According to the Q2 release from Aon, the brokerage giant’s total revenue fell by 4% to US$2.5 billion (around NZ$3.7 billion) while organic revenue declined by 1%. However, net income from continuing operations attributable to Aon shareholders came in at US$397 million (around NZ$534.2 million), or US$1.70 per share, versus US$277 million (around NZ$414.6 million), or US$1.14 per share, in the same period last year.
Other key figures were also positive. Aon’s operating margin saw a jump to 23.8%, and operating margin adjusted for certain items rose 240 basis points to 26.8%, indicating an increase in profitability. Meanwhile, earnings per share (EPS) increased to US$1.70, and EPS adjusted for certain items likewise jumped, by 5% to US$1.96. Finally, Aon reports that for the first six months of 2020, cash flows from operations increased from US$858 million to US$1,219 million, and free cash flow increased from US$875 million to US$1,130 million.
Several lines of business saw organic growth, including commercial risk solutions (by 1%) and reinsurance solutions (by 9%), while retirement solutions and health solutions saw declines in organic revenue, by 1% and 18% respectively. Aon’s data and analytic services also saw organic revenue decline (of 8%) due to a decrease in the travel and events practice globally.
“Our second quarter results reflect the resiliency of our business, the efficiency of our operations and the dedicated client service of our 50,000 colleagues around the world,” said Greg Case, Aon’s chief executive officer, highlighting the impacts that the coronavirus pandemic is having on economies around the world. “We are living in a time of increasing economic and geopolitical volatility – as evidenced by the COVID-19 pandemic and broader social injustice and unrest – which demands action within our firm and on behalf of clients.”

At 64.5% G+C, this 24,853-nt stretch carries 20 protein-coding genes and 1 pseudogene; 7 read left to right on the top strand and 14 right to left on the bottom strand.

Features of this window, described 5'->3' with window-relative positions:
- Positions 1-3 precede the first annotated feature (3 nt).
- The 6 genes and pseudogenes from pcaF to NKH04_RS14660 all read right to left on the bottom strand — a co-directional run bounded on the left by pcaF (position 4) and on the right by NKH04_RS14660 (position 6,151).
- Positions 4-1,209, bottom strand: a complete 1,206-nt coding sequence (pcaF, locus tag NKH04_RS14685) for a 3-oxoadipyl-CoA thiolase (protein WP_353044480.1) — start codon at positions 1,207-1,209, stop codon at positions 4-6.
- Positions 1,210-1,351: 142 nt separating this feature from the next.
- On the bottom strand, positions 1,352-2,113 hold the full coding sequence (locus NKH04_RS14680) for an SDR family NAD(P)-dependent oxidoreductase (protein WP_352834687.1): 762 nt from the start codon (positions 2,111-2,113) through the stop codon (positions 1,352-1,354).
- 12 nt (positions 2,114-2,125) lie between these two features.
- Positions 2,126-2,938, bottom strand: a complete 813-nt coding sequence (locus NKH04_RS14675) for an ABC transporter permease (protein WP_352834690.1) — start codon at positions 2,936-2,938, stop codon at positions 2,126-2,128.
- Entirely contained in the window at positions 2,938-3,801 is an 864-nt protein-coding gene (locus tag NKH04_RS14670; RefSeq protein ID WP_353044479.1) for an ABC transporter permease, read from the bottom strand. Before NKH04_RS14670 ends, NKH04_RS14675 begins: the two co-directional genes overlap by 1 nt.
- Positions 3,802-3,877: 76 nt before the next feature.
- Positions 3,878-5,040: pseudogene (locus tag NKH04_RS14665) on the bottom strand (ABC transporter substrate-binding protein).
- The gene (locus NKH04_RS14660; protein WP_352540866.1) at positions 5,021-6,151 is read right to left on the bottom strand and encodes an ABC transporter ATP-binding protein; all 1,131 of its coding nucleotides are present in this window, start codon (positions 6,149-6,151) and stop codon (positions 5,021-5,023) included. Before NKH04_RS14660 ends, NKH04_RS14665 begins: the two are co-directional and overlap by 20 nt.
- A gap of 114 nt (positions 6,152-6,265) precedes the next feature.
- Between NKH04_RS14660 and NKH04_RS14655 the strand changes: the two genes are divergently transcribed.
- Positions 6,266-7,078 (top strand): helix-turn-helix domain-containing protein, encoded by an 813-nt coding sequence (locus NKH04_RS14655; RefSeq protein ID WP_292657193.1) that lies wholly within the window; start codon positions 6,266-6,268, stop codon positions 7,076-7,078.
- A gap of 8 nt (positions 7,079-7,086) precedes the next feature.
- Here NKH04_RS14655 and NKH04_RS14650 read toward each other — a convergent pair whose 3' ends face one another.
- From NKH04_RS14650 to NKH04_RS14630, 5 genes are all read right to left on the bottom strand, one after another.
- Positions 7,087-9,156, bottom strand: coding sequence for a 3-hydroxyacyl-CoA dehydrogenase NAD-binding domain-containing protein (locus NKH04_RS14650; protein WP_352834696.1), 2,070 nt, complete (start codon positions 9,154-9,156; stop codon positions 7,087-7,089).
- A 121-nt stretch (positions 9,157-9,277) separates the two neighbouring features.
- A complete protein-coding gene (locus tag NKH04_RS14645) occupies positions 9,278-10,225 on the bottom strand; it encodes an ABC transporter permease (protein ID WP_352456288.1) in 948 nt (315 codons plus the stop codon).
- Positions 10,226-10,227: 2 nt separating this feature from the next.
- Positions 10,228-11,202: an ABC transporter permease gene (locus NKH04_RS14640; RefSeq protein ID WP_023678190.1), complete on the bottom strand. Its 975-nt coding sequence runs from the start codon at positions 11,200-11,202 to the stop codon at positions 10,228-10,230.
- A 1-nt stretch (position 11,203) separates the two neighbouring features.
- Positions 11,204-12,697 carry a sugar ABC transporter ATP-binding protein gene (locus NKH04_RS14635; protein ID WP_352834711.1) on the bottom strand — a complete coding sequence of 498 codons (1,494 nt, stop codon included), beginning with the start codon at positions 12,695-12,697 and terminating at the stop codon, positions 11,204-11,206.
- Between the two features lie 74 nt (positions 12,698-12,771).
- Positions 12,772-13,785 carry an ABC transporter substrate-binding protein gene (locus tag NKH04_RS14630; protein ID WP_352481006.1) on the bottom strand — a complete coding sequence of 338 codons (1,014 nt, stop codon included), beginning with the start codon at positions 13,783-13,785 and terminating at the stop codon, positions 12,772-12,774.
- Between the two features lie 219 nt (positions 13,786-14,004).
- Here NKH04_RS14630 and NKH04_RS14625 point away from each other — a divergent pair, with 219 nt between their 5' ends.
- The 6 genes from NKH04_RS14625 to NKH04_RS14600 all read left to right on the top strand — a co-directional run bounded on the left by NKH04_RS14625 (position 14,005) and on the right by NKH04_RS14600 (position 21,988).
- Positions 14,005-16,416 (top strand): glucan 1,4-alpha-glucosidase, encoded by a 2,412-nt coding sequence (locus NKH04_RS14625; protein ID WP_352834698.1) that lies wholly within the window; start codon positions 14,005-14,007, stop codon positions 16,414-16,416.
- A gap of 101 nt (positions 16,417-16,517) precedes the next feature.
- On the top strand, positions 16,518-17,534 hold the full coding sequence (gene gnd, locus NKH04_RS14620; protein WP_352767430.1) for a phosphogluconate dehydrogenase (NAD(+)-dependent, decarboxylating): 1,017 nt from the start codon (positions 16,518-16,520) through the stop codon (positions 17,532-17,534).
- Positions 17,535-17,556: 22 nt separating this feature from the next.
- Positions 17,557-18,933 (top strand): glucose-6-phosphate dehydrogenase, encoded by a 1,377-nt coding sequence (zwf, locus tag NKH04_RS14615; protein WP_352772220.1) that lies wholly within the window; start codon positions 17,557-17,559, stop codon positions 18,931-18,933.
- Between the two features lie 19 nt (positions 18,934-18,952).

He added that Aon’s United strategy “has proven essential to delivering more relevant solutions today, and our combination with Willis Towers Watson will accelerate innovation and strengthen capability to meet the evolving, long-term challenges our clients will face in the future.”
Nonetheless, positive full-year results for 2020 are not a sure fire thing, just because the results so far have been positive, primarily “in light of the continuing effect of and uncertainty in connection with the COVID-19 pandemic,” noted Aon.